Light-deprived rodents can adapt to light faster than previously believed, as their brain shows incredible plastic abilities, according to a study published in PLOS Biology. The authors suggest these results could have valuable clinical applications in the future.
Our visual system has a critical period when it develops rapidly during the first few years of life. After this period, changes become harder. This is why some treatments — such as addressing a “lazy eye” — are more effective before age seven. However, with the advent of new technologies to restore vision in adults, researchers need to understand whether the adult brain can even process new visual signals. “If the adult brain lacks such plasticity or adaptability,” said Noam Shemesh, from the Champalimaud Research Centre for the Unknown, Lisbon, Portugal, “treatments targeting the eyes may prove futile if the brain is unable to interpret the incoming information. Interestingly, there are examples in nature, like birds rewiring their brains seasonally, or humans experiencing a brief window of plasticity after a stroke, which show that adaptation in adults is possible in certain circumstances”.
Using their novel functional MRI (fMRI), the researchers found that rodents kept in the dark from birth and exposed to light only after this fast development window had elapsed were still able to adapt and displayed a remarkable degree of brain plasticity. This shows that adult brains actually remain highly plastic, opening up new avenues for visual rehabilitation treatments.
After their first exposure to light, the rodent’s brains were not able to respond to visual information in an organised manner, suggesting that the visual pathway in the light-deprived rats lacked specialisation. Continuous exposure to light led to changes in the animal’s brains. Even just after a week, visual responses became more organised, and brain cells started reacting to more specific visual characteristics. After a month, the rodent’s brain that had been in the dark looked similar to control animals.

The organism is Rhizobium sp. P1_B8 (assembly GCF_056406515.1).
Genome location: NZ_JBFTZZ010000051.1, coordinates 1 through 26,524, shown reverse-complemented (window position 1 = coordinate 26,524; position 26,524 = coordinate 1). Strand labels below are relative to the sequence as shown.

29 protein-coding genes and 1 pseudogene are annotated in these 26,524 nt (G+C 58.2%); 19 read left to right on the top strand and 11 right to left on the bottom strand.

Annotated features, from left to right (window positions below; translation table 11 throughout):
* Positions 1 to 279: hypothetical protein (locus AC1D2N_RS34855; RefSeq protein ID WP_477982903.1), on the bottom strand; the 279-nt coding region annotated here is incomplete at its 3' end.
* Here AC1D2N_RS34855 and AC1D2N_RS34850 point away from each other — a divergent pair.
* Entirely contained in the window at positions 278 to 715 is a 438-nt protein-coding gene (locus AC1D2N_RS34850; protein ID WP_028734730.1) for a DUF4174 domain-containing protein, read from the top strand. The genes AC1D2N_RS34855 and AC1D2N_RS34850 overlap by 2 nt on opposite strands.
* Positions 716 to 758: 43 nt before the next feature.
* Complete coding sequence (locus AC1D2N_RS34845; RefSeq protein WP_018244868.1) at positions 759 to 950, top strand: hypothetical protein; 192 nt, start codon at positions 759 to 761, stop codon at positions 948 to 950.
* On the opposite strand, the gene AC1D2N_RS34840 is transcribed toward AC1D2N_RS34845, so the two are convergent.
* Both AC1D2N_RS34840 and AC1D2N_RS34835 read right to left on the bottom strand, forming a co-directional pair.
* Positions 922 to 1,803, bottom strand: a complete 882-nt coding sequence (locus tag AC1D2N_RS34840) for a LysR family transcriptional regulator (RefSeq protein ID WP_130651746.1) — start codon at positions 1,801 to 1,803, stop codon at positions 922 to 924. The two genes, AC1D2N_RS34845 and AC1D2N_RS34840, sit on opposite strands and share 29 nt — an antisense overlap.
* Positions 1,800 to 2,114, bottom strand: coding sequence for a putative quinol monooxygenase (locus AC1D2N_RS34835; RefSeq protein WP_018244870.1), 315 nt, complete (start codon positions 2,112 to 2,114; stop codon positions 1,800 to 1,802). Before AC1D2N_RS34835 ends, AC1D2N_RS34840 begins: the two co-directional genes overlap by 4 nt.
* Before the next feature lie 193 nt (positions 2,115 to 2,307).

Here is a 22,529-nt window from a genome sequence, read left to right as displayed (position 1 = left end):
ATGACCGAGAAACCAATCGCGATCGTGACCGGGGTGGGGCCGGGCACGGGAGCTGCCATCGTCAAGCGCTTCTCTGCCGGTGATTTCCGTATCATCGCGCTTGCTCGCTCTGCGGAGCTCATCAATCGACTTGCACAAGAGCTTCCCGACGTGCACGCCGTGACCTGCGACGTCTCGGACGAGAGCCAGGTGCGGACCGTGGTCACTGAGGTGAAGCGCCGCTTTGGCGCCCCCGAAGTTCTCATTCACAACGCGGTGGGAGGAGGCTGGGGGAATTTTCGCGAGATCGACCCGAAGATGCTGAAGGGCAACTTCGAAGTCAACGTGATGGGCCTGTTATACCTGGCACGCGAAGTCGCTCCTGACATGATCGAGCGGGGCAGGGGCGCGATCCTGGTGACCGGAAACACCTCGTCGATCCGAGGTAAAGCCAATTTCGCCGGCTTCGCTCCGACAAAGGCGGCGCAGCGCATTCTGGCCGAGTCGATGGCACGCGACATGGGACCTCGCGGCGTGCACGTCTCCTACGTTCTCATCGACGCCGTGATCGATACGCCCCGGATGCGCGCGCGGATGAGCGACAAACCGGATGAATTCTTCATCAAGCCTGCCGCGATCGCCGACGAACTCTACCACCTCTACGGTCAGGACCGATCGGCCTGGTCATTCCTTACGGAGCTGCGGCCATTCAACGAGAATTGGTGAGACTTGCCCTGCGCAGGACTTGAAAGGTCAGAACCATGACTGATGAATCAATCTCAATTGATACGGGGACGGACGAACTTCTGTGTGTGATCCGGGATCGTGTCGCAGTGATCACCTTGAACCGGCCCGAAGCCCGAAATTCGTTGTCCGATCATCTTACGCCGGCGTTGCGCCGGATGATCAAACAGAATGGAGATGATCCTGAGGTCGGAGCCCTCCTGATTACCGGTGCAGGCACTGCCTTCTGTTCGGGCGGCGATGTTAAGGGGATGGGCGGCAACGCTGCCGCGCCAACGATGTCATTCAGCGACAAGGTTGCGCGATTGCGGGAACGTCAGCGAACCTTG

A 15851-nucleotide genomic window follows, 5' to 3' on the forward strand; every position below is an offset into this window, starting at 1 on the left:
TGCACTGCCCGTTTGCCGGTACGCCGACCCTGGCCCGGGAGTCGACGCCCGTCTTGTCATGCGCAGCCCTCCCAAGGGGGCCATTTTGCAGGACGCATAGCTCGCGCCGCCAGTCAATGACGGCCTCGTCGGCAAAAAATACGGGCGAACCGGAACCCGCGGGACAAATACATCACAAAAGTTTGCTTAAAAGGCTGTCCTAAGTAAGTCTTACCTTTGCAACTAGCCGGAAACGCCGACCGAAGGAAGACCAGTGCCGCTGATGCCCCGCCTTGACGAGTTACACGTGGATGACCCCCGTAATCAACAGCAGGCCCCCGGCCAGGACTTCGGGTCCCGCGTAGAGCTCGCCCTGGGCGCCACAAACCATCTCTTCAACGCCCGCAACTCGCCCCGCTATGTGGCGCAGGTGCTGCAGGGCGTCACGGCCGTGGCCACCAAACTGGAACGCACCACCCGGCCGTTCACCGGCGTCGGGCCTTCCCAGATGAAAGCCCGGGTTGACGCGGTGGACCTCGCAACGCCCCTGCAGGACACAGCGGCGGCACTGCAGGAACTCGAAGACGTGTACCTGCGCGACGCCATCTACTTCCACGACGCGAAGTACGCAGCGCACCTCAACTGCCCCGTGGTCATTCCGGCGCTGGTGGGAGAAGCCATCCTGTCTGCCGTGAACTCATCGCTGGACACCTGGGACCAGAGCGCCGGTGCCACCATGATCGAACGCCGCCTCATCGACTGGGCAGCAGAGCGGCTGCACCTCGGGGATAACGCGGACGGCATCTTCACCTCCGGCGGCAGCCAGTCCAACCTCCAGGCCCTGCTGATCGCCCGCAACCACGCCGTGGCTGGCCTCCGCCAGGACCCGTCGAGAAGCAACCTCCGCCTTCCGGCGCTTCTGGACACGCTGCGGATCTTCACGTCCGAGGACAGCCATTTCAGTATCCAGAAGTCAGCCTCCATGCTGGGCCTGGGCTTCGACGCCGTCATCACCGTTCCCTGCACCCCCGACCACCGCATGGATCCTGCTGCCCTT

“Surprisingly,” says Shemesh, “in less than a month, the structure and function of the visual system in the visually deprived animals became similar to the controls. While plasticity has been observed in humans, interpreting it remains very difficult. What we are seeing here in rodents, which offer insights into brain mechanisms unattainable in human studies, is a phenomenon that has not been observed before: large-scale plasticity in the adult brain across the entire visual pathway, not just localised to a specific brain area as shown in previous papers”.
“We’re now in a position to start exploring whether we can predict which animals may have improved or deteriorated vision based on the MRI responses of their visual system,” added Shemesh. “In animals with impaired vision, we’d like to determine which ones will benefit most from certain therapeutic interventions. Currently, it’s challenging for medical doctors to determine from an MRI scan whether a patient’s brain will respond to a particular treatment, leading to unnecessary suffering and lost time. Through preclinical imaging, we can begin to chart treatment responses in rats, which could not only deepen our understanding of the treatment’s effects but also accelerate the pace of treatment development in humans, as well as guide clinicians on the necessary scans for their patients”.
Carvalho J, Fernandes FF, Shemesh N (2023) Extensive topographic remapping and functional sharpening in the adult rat visual pathway upon first visual experience. PLoS Biol 21(8): e3002229. https://doi.org/10.1371/journal.pbio.3002229